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Strategies to Allow More Small Development

I love downtowns, not only the one here in Dallas, but other ones in the surrounding suburbs and all around Texas. The thing is, we don’t make downtowns anymore, despite our mixed-use attempts. If you haven’t read the previous blog, feel free to read the reasons why. We know we collectively love walkable, diverse, and interesting places, but we’ve rendered them illegal and impossible to develop. This entry will suggest strategies to enable more developers to create places we know we love so that the “downtown” environment isn’t secluded to the oldest and most expensive sections of our city.

A question I’ve been asking myself lately is who should build downtowns and where would they be built? Because the diversity of buildings appeals to me in a downtown setting, naturally we need to allow for a diversity of ownership as well. Rather than investing in a single family home in Little Elm, what if Dallas’ development policy incentivized a financially responsible person to develop Casa View’s empty parking lots instead? What if we made it more favorable for plumbers, professors, and computer engineers to develop three-story walk-ups that could house their families as well as other tenants? What if you could build a legacy instead of just building debt?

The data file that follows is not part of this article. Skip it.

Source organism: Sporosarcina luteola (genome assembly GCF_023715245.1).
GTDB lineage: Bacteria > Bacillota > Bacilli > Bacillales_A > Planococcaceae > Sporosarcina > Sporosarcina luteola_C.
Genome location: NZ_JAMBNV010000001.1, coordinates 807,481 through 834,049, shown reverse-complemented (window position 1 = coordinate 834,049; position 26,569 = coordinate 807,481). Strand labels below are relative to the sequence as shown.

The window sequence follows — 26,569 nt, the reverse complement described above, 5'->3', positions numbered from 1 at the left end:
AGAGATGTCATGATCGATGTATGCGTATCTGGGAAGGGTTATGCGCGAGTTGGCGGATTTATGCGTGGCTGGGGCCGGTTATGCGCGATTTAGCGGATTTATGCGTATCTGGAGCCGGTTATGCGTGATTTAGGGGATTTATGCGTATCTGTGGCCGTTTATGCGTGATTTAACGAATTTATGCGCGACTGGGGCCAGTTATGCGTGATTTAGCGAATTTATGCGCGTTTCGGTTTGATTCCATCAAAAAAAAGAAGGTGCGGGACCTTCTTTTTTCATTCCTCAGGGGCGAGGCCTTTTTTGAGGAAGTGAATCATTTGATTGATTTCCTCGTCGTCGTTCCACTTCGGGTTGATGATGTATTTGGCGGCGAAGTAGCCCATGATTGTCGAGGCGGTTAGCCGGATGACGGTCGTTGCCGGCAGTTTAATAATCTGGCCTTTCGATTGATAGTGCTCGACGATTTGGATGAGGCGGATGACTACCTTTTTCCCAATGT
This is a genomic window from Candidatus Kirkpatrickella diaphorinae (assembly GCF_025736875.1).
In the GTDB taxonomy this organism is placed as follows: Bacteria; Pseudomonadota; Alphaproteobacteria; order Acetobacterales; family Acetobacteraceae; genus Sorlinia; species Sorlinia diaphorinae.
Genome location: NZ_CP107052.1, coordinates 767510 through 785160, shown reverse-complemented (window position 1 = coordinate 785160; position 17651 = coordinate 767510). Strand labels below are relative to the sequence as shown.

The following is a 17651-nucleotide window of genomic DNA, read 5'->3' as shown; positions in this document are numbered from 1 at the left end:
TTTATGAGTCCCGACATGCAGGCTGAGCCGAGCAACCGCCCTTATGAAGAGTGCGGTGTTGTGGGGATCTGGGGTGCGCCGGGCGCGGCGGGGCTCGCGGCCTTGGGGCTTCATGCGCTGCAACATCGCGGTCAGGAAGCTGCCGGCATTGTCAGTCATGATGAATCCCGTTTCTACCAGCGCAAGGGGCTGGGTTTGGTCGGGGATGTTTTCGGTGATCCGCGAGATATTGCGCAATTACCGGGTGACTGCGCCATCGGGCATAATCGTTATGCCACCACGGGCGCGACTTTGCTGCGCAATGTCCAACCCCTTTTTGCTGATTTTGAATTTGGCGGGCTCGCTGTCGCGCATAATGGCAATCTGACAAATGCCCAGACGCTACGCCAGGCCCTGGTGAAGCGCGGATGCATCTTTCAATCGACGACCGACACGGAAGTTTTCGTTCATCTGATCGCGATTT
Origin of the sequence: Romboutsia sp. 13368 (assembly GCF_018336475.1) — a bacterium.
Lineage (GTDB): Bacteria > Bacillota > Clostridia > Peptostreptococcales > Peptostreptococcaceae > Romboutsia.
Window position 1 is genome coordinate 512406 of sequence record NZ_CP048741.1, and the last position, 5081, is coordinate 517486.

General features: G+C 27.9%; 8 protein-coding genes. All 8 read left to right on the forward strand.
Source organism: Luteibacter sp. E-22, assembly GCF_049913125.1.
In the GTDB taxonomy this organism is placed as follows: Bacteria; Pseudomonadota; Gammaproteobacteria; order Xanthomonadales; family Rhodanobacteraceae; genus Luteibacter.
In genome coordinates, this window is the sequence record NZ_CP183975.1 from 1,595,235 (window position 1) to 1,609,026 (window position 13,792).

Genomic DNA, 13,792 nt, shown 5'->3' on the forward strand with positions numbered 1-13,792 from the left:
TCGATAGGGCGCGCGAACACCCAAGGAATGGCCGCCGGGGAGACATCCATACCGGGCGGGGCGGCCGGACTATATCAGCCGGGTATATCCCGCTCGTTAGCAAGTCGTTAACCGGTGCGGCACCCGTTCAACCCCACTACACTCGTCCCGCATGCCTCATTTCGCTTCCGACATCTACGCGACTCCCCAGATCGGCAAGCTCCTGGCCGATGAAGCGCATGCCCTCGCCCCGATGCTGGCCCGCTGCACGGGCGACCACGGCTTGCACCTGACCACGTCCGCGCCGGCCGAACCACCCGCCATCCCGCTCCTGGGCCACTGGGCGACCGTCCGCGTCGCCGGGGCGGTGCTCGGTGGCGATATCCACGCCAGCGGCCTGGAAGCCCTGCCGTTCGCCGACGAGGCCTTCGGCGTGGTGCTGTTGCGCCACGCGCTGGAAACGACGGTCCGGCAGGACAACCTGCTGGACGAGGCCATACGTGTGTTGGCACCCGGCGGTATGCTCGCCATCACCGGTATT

In order to create value in our empty spaces and build wealth in our communities, development policy needs to be both profitable, so that lenders can make a money by financing through normal home building loans, and simple, so that accountants, dentists, and restaurant owners can develop downtowns themselves out of our aging strip-malls and empty parking lots. The idea is to relieve the traffic that floods Lowest Greenville, Bishop Arts, and Deep Ellum by creating more places with character, gathering spaces, and opportunity in areas that lack these things.

Forest and Webb Chapel via Google Maps

Here are a few strategies that may help to enable people to develop on their own:

  1. Split up large properties – Keep it difficult to consolidate parcels of land, but make it easier to split up larger properties. For example, strip mall parking lots are too big and no one wants to be there. People will come if you allow others to invest in small plots where they can build downtown style apartments and a legacy onto the next generation. Re-dedicate space for cars into space for people, which will create value where there is little and increase the tax base for the city.